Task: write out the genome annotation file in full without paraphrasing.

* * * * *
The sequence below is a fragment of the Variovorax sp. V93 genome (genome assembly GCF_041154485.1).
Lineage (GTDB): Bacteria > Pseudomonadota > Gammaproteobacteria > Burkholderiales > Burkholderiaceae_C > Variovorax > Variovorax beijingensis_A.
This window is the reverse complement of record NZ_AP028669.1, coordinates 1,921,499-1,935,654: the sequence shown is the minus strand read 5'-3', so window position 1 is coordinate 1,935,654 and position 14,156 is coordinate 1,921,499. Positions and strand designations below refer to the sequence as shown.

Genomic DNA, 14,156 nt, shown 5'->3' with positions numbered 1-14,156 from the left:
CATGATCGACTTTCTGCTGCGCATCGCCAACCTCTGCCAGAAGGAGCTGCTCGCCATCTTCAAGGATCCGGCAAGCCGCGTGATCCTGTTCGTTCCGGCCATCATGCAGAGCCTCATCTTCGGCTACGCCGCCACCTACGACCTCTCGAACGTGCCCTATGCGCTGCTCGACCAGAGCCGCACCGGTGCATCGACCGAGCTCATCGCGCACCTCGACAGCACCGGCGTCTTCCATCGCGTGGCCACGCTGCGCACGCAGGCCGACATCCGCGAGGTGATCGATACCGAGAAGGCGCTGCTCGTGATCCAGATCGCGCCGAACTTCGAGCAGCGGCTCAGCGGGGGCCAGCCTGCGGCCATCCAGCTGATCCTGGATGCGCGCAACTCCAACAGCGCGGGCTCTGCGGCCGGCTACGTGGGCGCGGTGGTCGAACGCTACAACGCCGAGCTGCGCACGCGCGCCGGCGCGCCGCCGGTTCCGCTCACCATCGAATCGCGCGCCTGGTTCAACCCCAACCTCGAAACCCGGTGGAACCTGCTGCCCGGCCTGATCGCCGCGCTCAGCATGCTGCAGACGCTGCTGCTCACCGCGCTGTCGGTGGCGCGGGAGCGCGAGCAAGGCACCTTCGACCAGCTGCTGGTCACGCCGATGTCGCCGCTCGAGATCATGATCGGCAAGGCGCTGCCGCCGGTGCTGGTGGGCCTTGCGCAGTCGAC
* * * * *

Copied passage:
The sequence below is a fragment of the Variovorax sp. V93 genome (genome assembly GCF_041154485.1).
Lineage (GTDB): Bacteria > Pseudomonadota > Gammaproteobacteria > Burkholderiales > Burkholderiaceae_C > Variovorax > Variovorax beijingensis_A.
This window is the reverse complement of record NZ_AP028669.1, coordinates 1,921,499-1,935,654: the sequence shown is the minus strand read 5'-3', so window position 1 is coordinate 1,935,654 and position 14,156 is coordinate 1,921,499. Positions and strand designations below refer to the sequence as shown.

Genomic DNA, 14,156 nt, shown 5'->3' with positions numbered 1-14,156 from the left:
CATGATCGACTTTCTGCTGCGCATCGCCAACCTCTGCCAGAAGGAGCTGCTCGCCATCTTCAAGGATCCGGCAAGCCGCGTGATCCTGTTCGTTCCGGCCATCATGCAGAGCCTCATCTTCGGCTACGCCGCCACCTACGACCTCTCGAACGTGCCCTATGCGCTGCTCGACCAGAGCCGCACCGGTGCATCGACCGAGCTCATCGCGCACCTCGACAGCACCGGCGTCTTCCATCGCGTGGCCACGCTGCGCACGCAGGCCGACATCCGCGAGGTGATCGATACCGAGAAGGCGCTGCTCGTGATCCAGATCGCGCCGAACTTCGAGCAGCGGCTCAGCGGGGGCCAGCCTGCGGCCATCCAGCTGATCCTGGATGCGCGCAACTCCAACAGCGCGGGCTCTGCGGCCGGCTACGTGGGCGCGGTGGTCGAACGCTACAACGCCGAGCTGCGCACGCGCGCCGGCGCGCCGCCGGTTCCGCTCACCATCGAATCGCGCGCCTGGTTCAACCCCAACCTCGAAACCCGGTGGAACCTGCTGCCCGGCCTGATCGCCGCGCTCAGCATGCTGCAGACGCTGCTGCTCACCGCGCTGTCGGTGGCGCGGGAGCGCGAGCAAGGCACCTTCGACCAGCTGCTGGTCACGCCGATGTCGCCGCTCGAGATCATGATCGGCAAGGCGCTGCCGCCGGTGCTGGTGGGCCTTGCGCAGTCGAC